A little baby female moose was found abandoned just outside of Lampman about a year and a half ago. Thanks to dedicated volunteers, she received a second chance and not that long ago was happily released back to the wildlife.
The cute moose calf came to the farmer’s yard and was meundering about for a while on her own when the farmer decided to call for help.
“She’d been hanging around that farm for a few days. They haven’t seen a parent, a mother; I think they had no idea what was wrong with her. So they called our emergency hotline. And that’s how it all started,” recalled Rhiain Clarke, who is one of the Wildlife Rehabilitation Society of Saskatchewan (WRSOS) board directors and who responded to that call.
The WRSOS hotline volunteer forwarded the message to Clarke, who along with her husband are the only wildlife rescuers in the Estevan area, serving a big southeast section of Saskatchewan from Radville and McTaggart to Oxbow and everything in between.
“I went out to the farm and the little moose calf was hanging out in their offices on their property. So we just picked her up. She had no injuries. She was very, very healthy,” said Clarke.
The few-months-old calf was named Chocolate.
The Clarkes went back to Estevan with Chocolate to arrange for further steps. There is only one rehabilitation centre in the province that takes moose and it’s located in Moose Jaw. But volunteers couldn’t just take the baby moose over there.
“We have to get special permission from a conservation officer to transport them further than 200 kilometres,” explained Clarke.
One of their friends loaned her a corral to keep Chocolate until it gets transported to Moose Jaw. Then WRSOS obtained all needed permits from conservation officers in Estevan and in Moose Jaw, and the Clarkes were finally able to start moving the baby moose.
They transported Chocolate to Weyburn, where another WRSOS volunteer met her and took her all the way to Wild and Cared Free Wildlife Rehabilitation organization in Moose Jaw.
For the next 12 months, Chocolate was staying at the wildlife centre, where she was raised in conditions close to a natural habitat at the rehabilitation organization, run by Dr. Melanie Blager, who is the veterinarian in Moose Jaw. Clarke explained that when animals arrive there the doctor checks them to ensure they receive all needed healthcare.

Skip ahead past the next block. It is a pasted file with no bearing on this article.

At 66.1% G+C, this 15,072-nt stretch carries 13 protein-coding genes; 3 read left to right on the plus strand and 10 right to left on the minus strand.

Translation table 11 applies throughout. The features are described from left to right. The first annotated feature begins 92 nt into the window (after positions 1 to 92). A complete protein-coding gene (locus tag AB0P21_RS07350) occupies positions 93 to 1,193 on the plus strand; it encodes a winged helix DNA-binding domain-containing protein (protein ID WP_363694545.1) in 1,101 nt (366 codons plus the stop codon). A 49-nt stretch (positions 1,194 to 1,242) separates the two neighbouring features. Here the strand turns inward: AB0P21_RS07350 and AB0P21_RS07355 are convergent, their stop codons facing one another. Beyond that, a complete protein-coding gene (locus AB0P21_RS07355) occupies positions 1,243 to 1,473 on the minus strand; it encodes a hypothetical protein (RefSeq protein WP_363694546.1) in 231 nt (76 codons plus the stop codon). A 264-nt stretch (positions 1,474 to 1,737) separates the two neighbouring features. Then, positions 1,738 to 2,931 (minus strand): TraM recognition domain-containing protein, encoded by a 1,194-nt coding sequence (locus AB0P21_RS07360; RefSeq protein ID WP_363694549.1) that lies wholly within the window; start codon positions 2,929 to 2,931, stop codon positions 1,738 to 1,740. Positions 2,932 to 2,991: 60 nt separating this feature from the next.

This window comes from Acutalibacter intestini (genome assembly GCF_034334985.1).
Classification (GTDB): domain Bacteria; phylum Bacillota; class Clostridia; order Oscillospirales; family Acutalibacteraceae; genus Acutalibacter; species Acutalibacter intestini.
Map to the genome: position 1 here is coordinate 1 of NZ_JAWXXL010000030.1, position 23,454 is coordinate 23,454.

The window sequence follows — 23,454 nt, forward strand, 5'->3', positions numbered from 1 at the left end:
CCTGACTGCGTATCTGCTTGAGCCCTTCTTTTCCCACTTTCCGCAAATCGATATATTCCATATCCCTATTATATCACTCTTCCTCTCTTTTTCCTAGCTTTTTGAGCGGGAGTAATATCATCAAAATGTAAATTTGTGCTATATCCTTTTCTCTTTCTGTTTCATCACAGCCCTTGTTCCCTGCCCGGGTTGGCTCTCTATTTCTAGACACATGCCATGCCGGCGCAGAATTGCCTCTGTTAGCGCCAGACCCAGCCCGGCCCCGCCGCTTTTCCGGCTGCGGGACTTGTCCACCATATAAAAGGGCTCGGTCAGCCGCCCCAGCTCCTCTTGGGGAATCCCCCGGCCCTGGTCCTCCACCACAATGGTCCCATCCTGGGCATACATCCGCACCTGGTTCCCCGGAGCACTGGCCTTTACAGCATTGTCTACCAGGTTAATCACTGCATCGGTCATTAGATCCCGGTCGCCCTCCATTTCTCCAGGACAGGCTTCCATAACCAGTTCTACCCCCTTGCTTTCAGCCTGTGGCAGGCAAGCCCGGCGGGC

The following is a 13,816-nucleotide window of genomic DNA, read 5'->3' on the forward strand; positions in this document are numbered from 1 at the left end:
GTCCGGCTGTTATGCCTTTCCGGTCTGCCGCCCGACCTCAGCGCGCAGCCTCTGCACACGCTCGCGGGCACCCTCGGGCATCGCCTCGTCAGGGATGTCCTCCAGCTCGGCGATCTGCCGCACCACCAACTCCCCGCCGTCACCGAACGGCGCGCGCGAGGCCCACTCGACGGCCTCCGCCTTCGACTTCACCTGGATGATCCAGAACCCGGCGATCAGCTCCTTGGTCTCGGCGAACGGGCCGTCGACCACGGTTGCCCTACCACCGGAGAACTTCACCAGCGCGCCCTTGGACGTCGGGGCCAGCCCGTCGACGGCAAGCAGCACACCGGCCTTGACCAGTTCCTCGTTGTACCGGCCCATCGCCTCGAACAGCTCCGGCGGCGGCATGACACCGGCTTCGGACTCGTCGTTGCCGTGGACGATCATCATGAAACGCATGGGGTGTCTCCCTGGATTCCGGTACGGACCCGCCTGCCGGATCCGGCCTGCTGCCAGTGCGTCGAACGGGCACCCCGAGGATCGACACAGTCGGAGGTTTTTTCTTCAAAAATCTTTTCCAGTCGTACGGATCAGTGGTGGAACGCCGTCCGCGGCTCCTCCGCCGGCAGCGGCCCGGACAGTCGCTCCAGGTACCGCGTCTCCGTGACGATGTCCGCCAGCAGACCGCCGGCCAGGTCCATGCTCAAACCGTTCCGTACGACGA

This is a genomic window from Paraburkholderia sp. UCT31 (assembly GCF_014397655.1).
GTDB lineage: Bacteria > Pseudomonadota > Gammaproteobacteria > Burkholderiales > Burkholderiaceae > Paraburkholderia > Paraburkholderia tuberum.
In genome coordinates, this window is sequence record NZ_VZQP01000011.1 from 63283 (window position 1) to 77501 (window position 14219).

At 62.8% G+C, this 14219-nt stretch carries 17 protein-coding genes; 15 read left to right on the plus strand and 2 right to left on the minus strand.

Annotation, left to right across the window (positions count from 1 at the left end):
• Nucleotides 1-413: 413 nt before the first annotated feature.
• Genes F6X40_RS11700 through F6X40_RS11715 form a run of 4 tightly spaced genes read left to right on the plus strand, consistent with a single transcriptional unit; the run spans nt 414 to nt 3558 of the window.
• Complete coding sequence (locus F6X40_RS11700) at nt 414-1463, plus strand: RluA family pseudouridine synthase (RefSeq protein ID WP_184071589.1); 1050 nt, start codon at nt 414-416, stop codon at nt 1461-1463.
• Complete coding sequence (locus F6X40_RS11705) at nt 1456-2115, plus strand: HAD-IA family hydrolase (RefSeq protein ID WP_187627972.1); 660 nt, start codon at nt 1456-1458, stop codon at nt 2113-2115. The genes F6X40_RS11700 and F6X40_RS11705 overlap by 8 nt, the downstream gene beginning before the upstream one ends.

Blager also has large corrals, in which animals can live almost like in the wild. The orphan babies get fed until they are ready to feed for themselves. And while wild animals there live side by side with people, they don’t become pets.
“(Chocolate) was very skittish. Dr. Blager is very good at making sure they are not habituated to people... They get them scared of people, and she has her corrals away from her property and she is way away from people other than them coming in to put branches in for food and things like that,” explained Clarke. “So they are trying to keep a distance at all times where possible.”
And after a year, when Chocolate was big enough and ready to go, she was sedated, volunteers put her on the trailer and transported back closer to her original home.
“We try to return them to where they came from, but it’s not always possible. In this case, we just relocated her to the place that was south of Midale,” said Clarke. “It was probably a better area for her. It was actually a wildlife refuge area.”
Chocolate was released somewhere it would be safe for her away from humans and now can just go on living. She also has a yellow ear tag, indicating that she was sedated and has drugs in her, so she is no good for hunters.
WRSOS volunteers work across the province to ensure that everything possible is done to help wild animals. There are no species in Saskatchewan they would say no to.
When coming across wildlife that needs help, people can call the hotline at 306-242-7177, leave a message and one of the volunteers will get back to them as soon as possible.
The organization is volunteer-run from the board of directors to rescue and hotline responders.
“It’s a 100 per cent volunteer-run. We get no funding from the government. We completely rely on donations from the public,” said Clarke.
If somebody wants to support WRSOS they can go to their website wrsos.org or their Facebook page to find ways to help.